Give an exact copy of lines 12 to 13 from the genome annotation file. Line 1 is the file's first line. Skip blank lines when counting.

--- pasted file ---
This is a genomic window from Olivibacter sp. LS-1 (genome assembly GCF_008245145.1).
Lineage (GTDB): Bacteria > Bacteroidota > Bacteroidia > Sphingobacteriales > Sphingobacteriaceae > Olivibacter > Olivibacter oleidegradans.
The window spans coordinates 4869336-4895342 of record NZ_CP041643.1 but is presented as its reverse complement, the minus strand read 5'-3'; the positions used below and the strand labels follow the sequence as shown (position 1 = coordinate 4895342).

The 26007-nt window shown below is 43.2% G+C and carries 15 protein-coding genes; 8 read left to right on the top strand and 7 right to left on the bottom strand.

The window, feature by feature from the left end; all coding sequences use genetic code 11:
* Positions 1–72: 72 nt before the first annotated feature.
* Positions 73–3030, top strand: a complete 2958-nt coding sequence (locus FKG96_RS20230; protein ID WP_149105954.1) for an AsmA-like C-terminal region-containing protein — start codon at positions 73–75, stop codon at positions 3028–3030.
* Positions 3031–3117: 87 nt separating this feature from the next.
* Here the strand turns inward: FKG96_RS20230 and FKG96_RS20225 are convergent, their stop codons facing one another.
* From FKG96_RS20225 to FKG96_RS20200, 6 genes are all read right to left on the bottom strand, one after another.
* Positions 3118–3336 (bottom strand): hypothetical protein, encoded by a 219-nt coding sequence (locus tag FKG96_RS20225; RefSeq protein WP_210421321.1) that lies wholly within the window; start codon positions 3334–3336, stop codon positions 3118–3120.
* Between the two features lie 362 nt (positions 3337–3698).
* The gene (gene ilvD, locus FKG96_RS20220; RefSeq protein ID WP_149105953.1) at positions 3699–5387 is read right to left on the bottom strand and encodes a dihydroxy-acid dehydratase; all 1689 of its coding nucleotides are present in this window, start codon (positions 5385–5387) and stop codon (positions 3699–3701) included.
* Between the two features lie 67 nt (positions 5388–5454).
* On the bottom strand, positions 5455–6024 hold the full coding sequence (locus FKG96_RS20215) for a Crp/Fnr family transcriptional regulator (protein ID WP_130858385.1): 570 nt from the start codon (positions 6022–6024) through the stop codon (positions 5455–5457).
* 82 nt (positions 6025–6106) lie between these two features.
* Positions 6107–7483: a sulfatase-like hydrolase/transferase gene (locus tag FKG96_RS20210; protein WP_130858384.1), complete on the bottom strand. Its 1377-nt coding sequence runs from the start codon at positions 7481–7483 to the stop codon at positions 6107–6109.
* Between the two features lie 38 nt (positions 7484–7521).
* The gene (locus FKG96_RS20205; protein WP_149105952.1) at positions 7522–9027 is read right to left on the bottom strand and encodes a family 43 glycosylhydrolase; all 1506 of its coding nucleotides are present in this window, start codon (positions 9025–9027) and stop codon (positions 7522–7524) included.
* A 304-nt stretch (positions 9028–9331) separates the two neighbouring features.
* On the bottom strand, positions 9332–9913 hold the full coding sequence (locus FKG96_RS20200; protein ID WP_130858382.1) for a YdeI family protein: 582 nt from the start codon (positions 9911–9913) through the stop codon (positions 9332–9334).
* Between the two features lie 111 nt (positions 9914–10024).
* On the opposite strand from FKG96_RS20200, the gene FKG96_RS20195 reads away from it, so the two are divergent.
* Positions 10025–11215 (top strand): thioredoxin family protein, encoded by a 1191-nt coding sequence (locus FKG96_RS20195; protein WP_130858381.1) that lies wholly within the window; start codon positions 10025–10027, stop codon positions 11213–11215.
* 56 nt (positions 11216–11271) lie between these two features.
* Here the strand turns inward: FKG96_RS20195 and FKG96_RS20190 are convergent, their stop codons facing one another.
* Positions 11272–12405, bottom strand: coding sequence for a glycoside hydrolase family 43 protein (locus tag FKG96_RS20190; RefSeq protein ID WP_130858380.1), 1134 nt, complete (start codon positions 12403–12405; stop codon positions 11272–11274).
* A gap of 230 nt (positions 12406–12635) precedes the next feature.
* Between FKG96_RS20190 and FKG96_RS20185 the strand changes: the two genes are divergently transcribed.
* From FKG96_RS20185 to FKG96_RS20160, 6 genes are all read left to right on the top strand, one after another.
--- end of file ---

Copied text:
* Between the two features lie 362 nt (positions 3337–3698).
* The gene (gene ilvD, locus FKG96_RS20220; RefSeq protein ID WP_149105953.1) at positions 3699–5387 is read right to left on the bottom strand and encodes a dihydroxy-acid dehydratase; all 1689 of its coding nucleotides are present in this window, start codon (positions 5385–5387) and stop codon (positions 3699–3701) included.